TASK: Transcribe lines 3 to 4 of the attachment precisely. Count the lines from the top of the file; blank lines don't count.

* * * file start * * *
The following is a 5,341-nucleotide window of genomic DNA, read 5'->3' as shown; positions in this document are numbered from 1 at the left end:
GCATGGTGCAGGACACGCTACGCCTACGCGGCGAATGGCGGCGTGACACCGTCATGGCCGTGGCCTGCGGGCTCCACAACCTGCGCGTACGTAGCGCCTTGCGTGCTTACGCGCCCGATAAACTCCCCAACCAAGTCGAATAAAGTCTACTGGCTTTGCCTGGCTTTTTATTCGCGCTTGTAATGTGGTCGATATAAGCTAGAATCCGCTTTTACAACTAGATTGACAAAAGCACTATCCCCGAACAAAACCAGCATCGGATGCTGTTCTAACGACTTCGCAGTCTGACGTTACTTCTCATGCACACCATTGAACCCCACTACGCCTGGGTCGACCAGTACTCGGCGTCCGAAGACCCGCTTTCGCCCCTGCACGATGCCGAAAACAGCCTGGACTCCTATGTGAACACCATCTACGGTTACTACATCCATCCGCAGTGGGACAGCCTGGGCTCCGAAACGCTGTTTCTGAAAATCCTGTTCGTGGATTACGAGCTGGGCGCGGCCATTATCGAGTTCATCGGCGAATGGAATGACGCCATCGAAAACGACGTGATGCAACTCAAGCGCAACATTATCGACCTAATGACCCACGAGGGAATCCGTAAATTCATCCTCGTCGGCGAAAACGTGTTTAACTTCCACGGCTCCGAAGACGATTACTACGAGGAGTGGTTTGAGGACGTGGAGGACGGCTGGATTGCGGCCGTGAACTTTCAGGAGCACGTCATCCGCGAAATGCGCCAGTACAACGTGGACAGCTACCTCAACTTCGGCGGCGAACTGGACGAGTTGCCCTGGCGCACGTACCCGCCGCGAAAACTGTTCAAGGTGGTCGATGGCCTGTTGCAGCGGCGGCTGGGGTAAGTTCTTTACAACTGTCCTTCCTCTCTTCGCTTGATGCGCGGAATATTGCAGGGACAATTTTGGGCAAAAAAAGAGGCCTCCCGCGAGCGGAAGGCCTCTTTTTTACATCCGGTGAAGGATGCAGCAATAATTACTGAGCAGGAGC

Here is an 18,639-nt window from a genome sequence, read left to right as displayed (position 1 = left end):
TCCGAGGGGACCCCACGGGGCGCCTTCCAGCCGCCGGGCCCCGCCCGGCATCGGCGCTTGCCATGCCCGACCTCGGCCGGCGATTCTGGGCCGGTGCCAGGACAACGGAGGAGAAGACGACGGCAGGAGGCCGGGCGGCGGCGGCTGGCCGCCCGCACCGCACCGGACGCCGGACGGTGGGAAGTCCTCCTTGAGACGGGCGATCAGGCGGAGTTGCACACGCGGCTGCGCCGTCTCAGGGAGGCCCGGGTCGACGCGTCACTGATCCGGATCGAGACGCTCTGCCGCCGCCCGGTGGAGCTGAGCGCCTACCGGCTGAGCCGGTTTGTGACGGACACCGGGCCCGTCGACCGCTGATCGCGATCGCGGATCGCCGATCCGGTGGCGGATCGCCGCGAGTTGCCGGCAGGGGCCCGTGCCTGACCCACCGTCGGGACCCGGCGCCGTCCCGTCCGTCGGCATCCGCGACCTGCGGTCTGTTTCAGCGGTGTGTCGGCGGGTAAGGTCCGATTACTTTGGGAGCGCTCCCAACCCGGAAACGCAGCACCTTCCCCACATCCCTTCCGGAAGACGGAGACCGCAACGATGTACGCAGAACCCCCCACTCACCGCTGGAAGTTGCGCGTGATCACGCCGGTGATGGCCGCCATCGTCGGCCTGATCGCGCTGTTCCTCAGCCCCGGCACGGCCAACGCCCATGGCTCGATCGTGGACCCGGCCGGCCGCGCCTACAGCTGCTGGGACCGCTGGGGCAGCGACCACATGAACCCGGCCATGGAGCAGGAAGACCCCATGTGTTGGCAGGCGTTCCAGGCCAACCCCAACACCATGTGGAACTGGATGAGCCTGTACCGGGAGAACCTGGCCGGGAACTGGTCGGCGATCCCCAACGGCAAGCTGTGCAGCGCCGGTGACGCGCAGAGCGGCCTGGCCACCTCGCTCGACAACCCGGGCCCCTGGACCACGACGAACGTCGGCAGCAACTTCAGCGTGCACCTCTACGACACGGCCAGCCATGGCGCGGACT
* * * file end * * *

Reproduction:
Here is an 18,639-nt window from a genome sequence, read left to right as displayed (position 1 = left end):
TCCGAGGGGACCCCACGGGGCGCCTTCCAGCCGCCGGGCCCCGCCCGGCATCGGCGCTTGCCATGCCCGACCTCGGCCGGCGATTCTGGGCCGGTGCCAGGACAACGGAGGAGAAGACGACGGCAGGAGGCCGGGCGGCGGCGGCTGGCCGCCCGCACCGCACCGGACGCCGGACGGTGGGAAGTCCTCCTTGAGACGGGCGATCAGGCGGAGTTGCACACGCGGCTGCGCCGTCTCAGGGAGGCCCGGGTCGACGCGTCACTGATCCGGATCGAGACGCTCTGCCGCCGCCCGGTGGAGCTGAGCGCCTACCGGCTGAGCCGGTTTGTGACGGACACCGGGCCCGTCGACCGCTGATCGCGATCGCGGATCGCCGATCCGGTGGCGGATCGCCGCGAGTTGCCGGCAGGGGCCCGTGCCTGACCCACCGTCGGGACCCGGCGCCGTCCCGTCCGTCGGCATCCGCGACCTGCGGTCTGTTTCAGCGGTGTGTCGGCGGGTAAGGTCCGATTACTTTGGGAGCGCTCCCAACCCGGAAACGCAGCACCTTCCCCACATCCCTTCCGGAAGACGGAGACCGCAACGATGTACGCAGAACCCCCCACTCACCGCTGGAAGTTGCGCGTGATCACGCCGGTGATGGCCGCCATCGTCGGCCTGATCGCGCTGTTCCTCAGCCCCGGCACGGCCAACGCCCATGGCTCGATCGTGGACCCGGCCGGCCGCGCCTACAGCTGCTGGGACCGCTGGGGCAGCGACCACATGAACCCGGCCATGGAGCAGGAAGACCCCATGTGTTGGCAGGCGTTCCAGGCCAACCCCAACACCATGTGGAACTGGATGAGCCTGTACCGGGAGAACCTGGCCGGGAACTGGTCGGCGATCCCCAACGGCAAGCTGTGCAGCGCCGGTGACGCGCAGAGCGGCCTGGCCACCTCGCTCGACAACCCGGGCCCCTGGACCACGACGAACGTCGGCAGCAACTTCAGCGTGCACCTCTACGACACGGCCAGCCATGGCGCGGACT